The Cochem region sounds like a great choice... we been a few times (mostly on the way to somewhere else) and we always drove, stopping to explore when we found a town we liked. I suppose the number of days you stay here would be impacted by how many locations to visit or how much exploration you want to do.

I'd agree that Berlin and Munich deserve a separate trip!

As far as returning to drop off a car, you can certainly opt-out for Frankfurt, but you'll pay drop-off fees. Perhaps trackback through The Netherlands, stopping by Maastricht for a night, then ending up in The Hague. If you're interested in US military cemeteries, you'll find the Netherlands American Cemetery six miles from Maastricht. And I love Delft and ride my bike there at least once a week and visit the markets on Saturdays - but it's just not big enough for a two-night stay.

Rather, spend your last few days in The Hague. Here you have the Binnenhof, Escher in Het Paleis, Panorama Mesdag, Madurodam, Mauritshuis Museum, Louwman Museum, The Peace Palace, the Kunstmuseum Den Haag, The Hague Forest, and a compact "Old Town" city center. And if all else fails, head to the Scheveningen Beach - a short ride from downtown via multiple trams.

From The Hague, you can drive to Kinderdijk or train to Rotterdam... and you can ride the #1 tram (or train) from downtown and be in Delft in about 20 minutes. I would suggest trying to plan to go to Delft on a Saturday morning. Each Saturday, there's an Antiekmarkt Delft (antique & flea market) alongside a farmer's market. The stalls are spread along the canals and it's a great way to spend a morning and find unique gifts!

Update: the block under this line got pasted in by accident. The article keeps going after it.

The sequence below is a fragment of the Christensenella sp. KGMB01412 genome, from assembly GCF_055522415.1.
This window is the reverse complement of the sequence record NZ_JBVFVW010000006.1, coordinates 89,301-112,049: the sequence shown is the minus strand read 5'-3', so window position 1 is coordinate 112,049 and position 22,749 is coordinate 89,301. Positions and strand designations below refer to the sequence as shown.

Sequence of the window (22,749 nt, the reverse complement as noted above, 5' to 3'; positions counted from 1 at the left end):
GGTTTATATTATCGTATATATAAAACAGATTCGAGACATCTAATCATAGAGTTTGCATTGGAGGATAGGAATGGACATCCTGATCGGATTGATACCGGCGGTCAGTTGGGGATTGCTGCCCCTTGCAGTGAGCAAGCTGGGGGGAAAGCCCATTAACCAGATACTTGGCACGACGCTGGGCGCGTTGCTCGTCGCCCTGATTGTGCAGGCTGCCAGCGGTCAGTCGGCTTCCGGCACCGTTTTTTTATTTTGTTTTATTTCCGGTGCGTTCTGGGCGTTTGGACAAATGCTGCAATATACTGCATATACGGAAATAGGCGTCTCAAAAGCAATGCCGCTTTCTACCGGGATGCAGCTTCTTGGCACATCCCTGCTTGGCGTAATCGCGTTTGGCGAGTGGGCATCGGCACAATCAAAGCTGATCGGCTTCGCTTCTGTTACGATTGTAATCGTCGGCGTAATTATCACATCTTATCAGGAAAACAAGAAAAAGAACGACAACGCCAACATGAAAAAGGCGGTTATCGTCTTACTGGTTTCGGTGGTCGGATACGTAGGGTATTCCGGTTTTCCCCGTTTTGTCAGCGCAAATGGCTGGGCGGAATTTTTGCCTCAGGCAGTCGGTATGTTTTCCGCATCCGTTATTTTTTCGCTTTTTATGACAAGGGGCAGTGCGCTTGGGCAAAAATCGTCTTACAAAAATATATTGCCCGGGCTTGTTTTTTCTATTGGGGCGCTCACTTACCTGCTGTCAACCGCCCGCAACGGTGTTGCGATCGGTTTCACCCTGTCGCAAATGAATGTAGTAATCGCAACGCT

May is also a great time to go to FloraHolland - it's just after the height of the season and they'll be busy. For a change of pace, head to the Kröller-Müller Museum, where you can get inches from the 2nd largest private Van Gogh collection in the world - and they let you take photos! Also, it's a great national park to ride bikes around.

I suppose I'd stay with your circle route... but lean more towards the NL (Again, I'm admittedly biased. You could easily spend two weeks here!). Perhaps an Amsterdam, Cochem, Maastricht, The Hague type of trip. From The Hague, the ride - by car - to the AMS airport is all 4+ lane highway and takes about 35-40 minutes. By train, it's only 29 minutes to the airport.

So much to see - so little time. Enjoy your trip!!!

Posted by
5163 posts

Any suggestions on what to do with the extra nights? Add more to
Amsterdam for day trips? Add location in Germany? Two nights in
Frankfurt?

Assuming you'd head into Germany and on to the Rhine/Mosel area by train, I would suggest a stopover in Cologne for a few hours on the way. The cathedral there is one of a kind, and there are a few other draws there as well. Cologne's main station (Köln Hbf) is positioned next to the cathedral and on the pedestrians-only zone, which makes it very easy to get around on foot from the station entrance.

Sample travel schedule:
Lv. A'dam 8:08, ar. Köln Hbf 10:54
Lv. Köln Hbf 14:56, ar. Boppard 16:44 (or some other Rhine base... St. Goar, 16:55 - or Bacharach, 17:05.)

A nice city for 1-2 nights prior to flying out of FRA is Mainz. Mainz is where the Rhine and Main Rivers meet up and just a short distance from the airport (about 20-25 minutes by direct train from Mainz Hbf to the air terminal.) Mainz is a university town and also blessed with a huge tangle of pedestrianized streets, and in addition to some good shopping, there are many things to see and do. For some inexcusable reason, it is off Rick Steves' radar.

Things to do in Mainz: https://www.tripadvisor.com/Attractions-g187393-Activities-a_allAttractions.true-Mainz_Rhineland_Palatinate.html

A good guide for exploring the town on foot: https://www.tripadvisor.com/Travel-g187393-c218446/Mainz:Germany:Walk.Mainz.In.One.Day.html

Map of Mainz showing the pedestrianized streets in pink and the location of Mainz Hbf station (DB / Hauptbahnhof)
https://www.orangesmile.com/common/img_city_maps/mainz-map-2.jpg

Posted by
1248 posts

Thank you RnR, you do a good job selling the NL part of the trip!

Russ, we had considered Mainz, as we are big fans of Jurgen Klopp and had looked into Mainz as a destination as a result of that connection.

Thanks everyone for so much to consider. I just hope we know in the next few months if this trip can actually happen.

Posted by
1607 posts

I agree with Russ (again ! ) about Cologne. The cathedral is right next to the train station. Don’t fail to visit the treasury ( fee ) as well as the main church.